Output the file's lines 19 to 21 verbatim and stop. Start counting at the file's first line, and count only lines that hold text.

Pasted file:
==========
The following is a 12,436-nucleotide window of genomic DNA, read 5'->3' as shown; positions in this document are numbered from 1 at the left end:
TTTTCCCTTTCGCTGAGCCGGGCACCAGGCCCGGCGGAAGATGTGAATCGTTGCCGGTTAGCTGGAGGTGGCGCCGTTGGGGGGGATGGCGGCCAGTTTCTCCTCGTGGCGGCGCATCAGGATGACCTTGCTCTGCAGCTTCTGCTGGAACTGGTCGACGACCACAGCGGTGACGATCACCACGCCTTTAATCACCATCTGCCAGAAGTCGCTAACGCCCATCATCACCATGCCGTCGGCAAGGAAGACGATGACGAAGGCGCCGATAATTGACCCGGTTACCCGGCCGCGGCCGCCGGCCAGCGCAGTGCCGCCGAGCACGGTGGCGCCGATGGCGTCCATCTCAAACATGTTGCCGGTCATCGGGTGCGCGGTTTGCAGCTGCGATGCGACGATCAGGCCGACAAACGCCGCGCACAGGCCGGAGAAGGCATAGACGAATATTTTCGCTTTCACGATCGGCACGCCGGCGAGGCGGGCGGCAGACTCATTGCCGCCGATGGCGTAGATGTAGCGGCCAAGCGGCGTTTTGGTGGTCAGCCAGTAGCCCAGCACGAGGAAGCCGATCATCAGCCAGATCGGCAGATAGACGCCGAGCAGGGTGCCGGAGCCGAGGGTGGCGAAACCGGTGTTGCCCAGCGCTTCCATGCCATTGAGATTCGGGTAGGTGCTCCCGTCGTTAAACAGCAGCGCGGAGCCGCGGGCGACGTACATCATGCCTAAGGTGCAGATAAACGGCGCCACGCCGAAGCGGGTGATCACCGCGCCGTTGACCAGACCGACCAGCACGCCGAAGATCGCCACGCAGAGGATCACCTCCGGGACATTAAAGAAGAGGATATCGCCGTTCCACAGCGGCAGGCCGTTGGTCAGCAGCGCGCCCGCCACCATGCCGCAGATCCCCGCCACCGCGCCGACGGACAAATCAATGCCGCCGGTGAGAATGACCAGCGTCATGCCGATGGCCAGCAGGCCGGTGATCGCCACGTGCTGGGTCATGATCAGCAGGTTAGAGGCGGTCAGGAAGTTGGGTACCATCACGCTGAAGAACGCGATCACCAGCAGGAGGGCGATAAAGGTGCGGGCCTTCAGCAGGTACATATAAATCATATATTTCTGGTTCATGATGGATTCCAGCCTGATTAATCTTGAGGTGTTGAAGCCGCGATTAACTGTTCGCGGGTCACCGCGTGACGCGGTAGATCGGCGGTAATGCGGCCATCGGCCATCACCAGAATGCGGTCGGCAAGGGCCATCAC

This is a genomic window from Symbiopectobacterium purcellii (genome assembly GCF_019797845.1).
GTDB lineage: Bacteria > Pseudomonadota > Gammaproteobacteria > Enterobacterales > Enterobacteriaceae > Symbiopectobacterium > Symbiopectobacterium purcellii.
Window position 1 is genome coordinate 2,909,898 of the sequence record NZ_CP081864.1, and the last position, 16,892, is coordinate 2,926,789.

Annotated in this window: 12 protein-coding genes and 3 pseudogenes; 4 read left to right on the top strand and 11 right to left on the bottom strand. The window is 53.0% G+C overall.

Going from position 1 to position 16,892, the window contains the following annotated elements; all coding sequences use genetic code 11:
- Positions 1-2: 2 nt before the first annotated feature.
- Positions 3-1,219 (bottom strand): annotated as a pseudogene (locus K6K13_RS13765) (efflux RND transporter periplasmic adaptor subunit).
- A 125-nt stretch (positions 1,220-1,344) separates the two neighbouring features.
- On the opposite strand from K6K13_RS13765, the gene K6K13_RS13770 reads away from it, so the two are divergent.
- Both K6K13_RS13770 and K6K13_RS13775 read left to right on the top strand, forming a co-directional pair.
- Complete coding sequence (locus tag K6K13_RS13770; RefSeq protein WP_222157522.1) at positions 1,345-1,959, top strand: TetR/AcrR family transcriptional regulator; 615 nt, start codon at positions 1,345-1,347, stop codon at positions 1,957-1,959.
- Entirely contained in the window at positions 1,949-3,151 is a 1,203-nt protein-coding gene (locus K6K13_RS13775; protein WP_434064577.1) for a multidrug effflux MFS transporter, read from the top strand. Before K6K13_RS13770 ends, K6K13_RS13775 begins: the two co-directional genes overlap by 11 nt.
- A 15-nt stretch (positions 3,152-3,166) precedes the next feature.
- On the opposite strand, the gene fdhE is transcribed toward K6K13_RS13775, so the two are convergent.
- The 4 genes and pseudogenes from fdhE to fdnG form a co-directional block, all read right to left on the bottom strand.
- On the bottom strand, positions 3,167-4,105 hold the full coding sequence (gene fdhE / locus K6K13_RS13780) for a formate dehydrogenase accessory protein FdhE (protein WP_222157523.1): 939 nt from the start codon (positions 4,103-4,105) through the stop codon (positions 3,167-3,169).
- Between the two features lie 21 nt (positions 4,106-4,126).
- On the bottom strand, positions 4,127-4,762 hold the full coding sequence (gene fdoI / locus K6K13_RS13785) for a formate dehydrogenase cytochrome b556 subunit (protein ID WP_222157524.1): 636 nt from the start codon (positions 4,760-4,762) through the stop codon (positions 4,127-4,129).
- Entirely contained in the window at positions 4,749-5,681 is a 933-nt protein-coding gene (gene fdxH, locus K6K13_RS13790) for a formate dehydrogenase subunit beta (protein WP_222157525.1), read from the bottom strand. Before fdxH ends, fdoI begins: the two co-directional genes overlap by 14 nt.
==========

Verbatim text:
- Between the two features lie 21 nt (positions 4,106-4,126).
- On the bottom strand, positions 4,127-4,762 hold the full coding sequence (gene fdoI / locus K6K13_RS13785) for a formate dehydrogenase cytochrome b556 subunit (protein ID WP_222157524.1): 636 nt from the start codon (positions 4,760-4,762) through the stop codon (positions 4,127-4,129).
- Entirely contained in the window at positions 4,749-5,681 is a 933-nt protein-coding gene (gene fdxH, locus K6K13_RS13790) for a formate dehydrogenase subunit beta (protein WP_222157525.1), read from the bottom strand. Before fdxH ends, fdoI begins: the two co-directional genes overlap by 14 nt.